Wiring it to the Raspberry Pi

The whole circuit schematically looks like this:

The result is:

 Raspberry Pi MCP3008 Pin 1 (3.3V) Pin 16 (VDD) Pin 1 (3.3V) Pin 15 (VREF) Pin 6 (GND) Pin 14 (AGND) Pin 23 (SCLK) Pin 13 (CLK) Pin 21 (MISO) Pin 12 (DOUT) Pin 19 (MOSI) Pin 11 (DIN) Pin 24 (CE0) Pin 10 (CS/SHDN) Pin 6 (GND) Pin 9 (DGND)

The distance sensor has only three connections: Red (5V), Black (GND) and Yellow, which is the data pin and connects to the MCP3008 ADC. For some people this might ring alarm bells and say why a 5V module is connected directly, although the Pi's SPI bus is not allowed to get more than 3.3V input. The datasheet states that the output voltage of the sensor never goes above 3V (see graph from the datasheet). If you are still afraid that something could happen to the Pi, you can put a voltage divider with 2 resistors in front of it, but this will decrease the accuracy and also my used formula would have to be recalculated. In my tests I never got voltages above 2.7V (GP2Y0A02YK0F). With the other Sharp sensors this can deviate possibly.

Preparations on the Raspberry Pi

To be able to control the MCP3008, the SPI (Serial Peripheral Interface) bus must be activated. This is done as follows:

`sudo raspi-config`

"8 Advanced Options" -> "A6 SPI" -> "Yes".

After that you have to confirm the reboot.

In some cases the module (spi-bcm2708) must also be added to the /etc/modules file. To do this simply

`sudo nano /etc/modules`

and add the following line at the end (if it is not there):

`spi-bcm2807`

Now you can install the spidev library if you haven't already done so:

sudo apt-get install git python-dev git clone git://github.com/doceme/py-spidev cd py-spidev/ sudo python setup.py install

Programming the distance measurement

We now create our Python script:

```import spidev

spi = spidev.SpiDev()
spi.open(0,0)
spi.max_speed_hz=1000000

val = spi.xfer2([1,(8+channel)<<4,0])
data = ((val[1]&3) << 8) + val[2]
return data

if __name__ == "__main__":
dist = 16.2537 * v**4 - 129.893 * v**3 + 382.268 * v**2 - 512.611 * v + 301.439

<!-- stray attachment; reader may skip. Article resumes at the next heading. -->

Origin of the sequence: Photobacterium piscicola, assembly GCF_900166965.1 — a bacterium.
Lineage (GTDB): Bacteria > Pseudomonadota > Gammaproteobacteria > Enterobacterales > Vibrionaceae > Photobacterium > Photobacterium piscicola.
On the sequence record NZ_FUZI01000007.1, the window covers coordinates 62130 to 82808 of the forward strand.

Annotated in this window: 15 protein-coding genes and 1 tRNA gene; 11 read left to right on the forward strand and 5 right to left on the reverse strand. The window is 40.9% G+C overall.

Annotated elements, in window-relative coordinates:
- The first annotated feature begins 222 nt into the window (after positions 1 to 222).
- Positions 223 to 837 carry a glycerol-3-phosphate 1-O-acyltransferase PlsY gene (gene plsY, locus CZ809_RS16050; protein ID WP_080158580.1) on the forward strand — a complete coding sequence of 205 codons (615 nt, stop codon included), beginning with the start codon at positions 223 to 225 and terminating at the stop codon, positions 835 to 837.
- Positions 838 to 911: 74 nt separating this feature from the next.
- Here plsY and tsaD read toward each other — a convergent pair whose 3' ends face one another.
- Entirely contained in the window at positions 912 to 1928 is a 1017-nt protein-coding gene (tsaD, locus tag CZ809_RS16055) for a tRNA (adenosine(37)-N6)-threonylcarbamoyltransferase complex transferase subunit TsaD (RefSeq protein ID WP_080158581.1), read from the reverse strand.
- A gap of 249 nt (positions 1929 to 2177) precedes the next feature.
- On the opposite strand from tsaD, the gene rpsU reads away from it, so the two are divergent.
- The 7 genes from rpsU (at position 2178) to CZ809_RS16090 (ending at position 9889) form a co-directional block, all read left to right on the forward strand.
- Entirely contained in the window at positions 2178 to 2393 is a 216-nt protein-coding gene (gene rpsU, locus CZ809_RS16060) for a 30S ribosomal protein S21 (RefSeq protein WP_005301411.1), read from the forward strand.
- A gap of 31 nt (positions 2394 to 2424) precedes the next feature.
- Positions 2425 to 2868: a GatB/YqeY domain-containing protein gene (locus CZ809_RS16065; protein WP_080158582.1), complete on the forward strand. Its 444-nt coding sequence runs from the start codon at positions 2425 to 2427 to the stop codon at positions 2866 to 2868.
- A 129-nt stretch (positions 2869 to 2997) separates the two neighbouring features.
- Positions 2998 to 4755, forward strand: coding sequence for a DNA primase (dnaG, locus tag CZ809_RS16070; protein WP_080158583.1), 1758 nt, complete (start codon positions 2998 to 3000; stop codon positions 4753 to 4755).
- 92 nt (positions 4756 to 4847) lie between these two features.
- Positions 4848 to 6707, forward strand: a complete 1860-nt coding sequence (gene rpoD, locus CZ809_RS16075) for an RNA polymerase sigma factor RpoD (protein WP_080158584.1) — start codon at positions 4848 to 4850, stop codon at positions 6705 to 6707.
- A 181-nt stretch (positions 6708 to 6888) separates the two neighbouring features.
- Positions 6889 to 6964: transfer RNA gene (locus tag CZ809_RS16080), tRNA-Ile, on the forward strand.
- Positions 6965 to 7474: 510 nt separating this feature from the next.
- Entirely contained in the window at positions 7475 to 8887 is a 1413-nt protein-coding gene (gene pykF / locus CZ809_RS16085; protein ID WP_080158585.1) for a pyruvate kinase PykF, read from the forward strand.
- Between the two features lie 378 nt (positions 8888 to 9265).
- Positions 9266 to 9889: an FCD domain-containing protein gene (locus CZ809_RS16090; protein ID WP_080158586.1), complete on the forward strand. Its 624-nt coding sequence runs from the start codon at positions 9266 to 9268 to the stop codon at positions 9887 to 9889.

print "Distanz: %.2f cm" % dist```

What happens here exactly? First of all the analog value (between 0 and 1023) is read out (line 15). But since we want to know the voltage, the value is divided by 1023 and multiplied by 3.3 (volts).

Attention: In this case we know (according to the datasheet) that the output voltage never goes above about 2.8V, although we supply the sensor with 5V. Other modules (analog as well as digital) often return signals with voltages as high as the applied voltage. If you don't pay attention to this, it can cause damage to the Raspberry Pi.

In line 16 of the script I convert the voltage into centimeters. I found the formula for this here and adapted it a little. For this I tested different distances and changed the factors a bit, so that the calculated distance is as accurate as possible. As I mentioned in the beginning, this formula is only for the Sharp GP2Y0A02YK0F sensor. Since the other sensors provide analog signals in a similar range, this formula has to be adapted for the corresponding sensors.

We learned how to connect an analog sensor to a digital Raspberry Pi. For this we need an analog-digital converter. Also we have learned how to activate the SPI bus and work with it. Finally, we learned how to work with an infrared distance sensor and determine a distance to an object.

In the next chapter, we'll look at Speed measurement with IR sensor GP2Y0A02YKOF (Python).

Wiki: Drivers/Tutorials/DistanceMeasurementWithIRSensorGP2Y0A02YKOFPython (last edited 2022-11-21 13:56:24 by Michdo93)